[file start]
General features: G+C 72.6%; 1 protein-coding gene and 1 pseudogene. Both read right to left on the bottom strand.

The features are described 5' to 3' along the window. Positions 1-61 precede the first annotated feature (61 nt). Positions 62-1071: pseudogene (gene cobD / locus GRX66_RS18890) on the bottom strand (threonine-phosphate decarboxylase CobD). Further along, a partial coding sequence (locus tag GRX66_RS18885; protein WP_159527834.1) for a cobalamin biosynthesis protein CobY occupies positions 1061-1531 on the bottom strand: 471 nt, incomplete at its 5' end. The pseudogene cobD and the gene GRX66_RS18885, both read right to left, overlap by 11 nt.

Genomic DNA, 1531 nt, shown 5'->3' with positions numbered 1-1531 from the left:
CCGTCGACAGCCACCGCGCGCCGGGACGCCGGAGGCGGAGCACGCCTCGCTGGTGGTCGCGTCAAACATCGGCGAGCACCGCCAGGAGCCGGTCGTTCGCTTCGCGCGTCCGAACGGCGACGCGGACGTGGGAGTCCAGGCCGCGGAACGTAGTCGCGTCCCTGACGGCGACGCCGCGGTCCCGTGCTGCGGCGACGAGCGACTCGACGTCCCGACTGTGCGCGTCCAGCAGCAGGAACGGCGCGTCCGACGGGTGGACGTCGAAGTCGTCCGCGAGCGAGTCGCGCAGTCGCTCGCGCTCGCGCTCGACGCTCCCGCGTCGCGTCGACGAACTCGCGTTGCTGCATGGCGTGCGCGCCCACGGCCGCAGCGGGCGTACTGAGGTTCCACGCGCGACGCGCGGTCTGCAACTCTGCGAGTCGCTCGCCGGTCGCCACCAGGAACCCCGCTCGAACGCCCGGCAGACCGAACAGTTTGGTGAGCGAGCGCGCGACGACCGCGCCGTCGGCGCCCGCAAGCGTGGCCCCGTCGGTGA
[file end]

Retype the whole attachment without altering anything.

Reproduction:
General features: G+C 72.6%; 1 protein-coding gene and 1 pseudogene. Both read right to left on the bottom strand.

The features are described 5' to 3' along the window. Positions 1-61 precede the first annotated feature (61 nt). Positions 62-1071: pseudogene (gene cobD / locus GRX66_RS18890) on the bottom strand (threonine-phosphate decarboxylase CobD). Further along, a partial coding sequence (locus tag GRX66_RS18885; protein WP_159527834.1) for a cobalamin biosynthesis protein CobY occupies positions 1061-1531 on the bottom strand: 471 nt, incomplete at its 5' end. The pseudogene cobD and the gene GRX66_RS18885, both read right to left, overlap by 11 nt.

Genomic DNA, 1531 nt, shown 5'->3' with positions numbered 1-1531 from the left:
CCGTCGACAGCCACCGCGCGCCGGGACGCCGGAGGCGGAGCACGCCTCGCTGGTGGTCGCGTCAAACATCGGCGAGCACCGCCAGGAGCCGGTCGTTCGCTTCGCGCGTCCGAACGGCGACGCGGACGTGGGAGTCCAGGCCGCGGAACGTAGTCGCGTCCCTGACGGCGACGCCGCGGTCCCGTGCTGCGGCGACGAGCGACTCGACGTCCCGACTGTGCGCGTCCAGCAGCAGGAACGGCGCGTCCGACGGGTGGACGTCGAAGTCGTCCGCGAGCGAGTCGCGCAGTCGCTCGCGCTCGCGCTCGACGCTCCCGCGTCGCGTCGACGAACTCGCGTTGCTGCATGGCGTGCGCGCCCACGGCCGCAGCGGGCGTACTGAGGTTCCACGCGCGACGCGCGGTCTGCAACTCTGCGAGTCGCTCGCCGGTCGCCACCAGGAACCCCGCTCGAACGCCCGGCAGACCGAACAGTTTGGTGAGCGAGCGCGCGACGACCGCGCCGTCGGCGCCCGCAAGCGTGGCCCCGTCGGTGA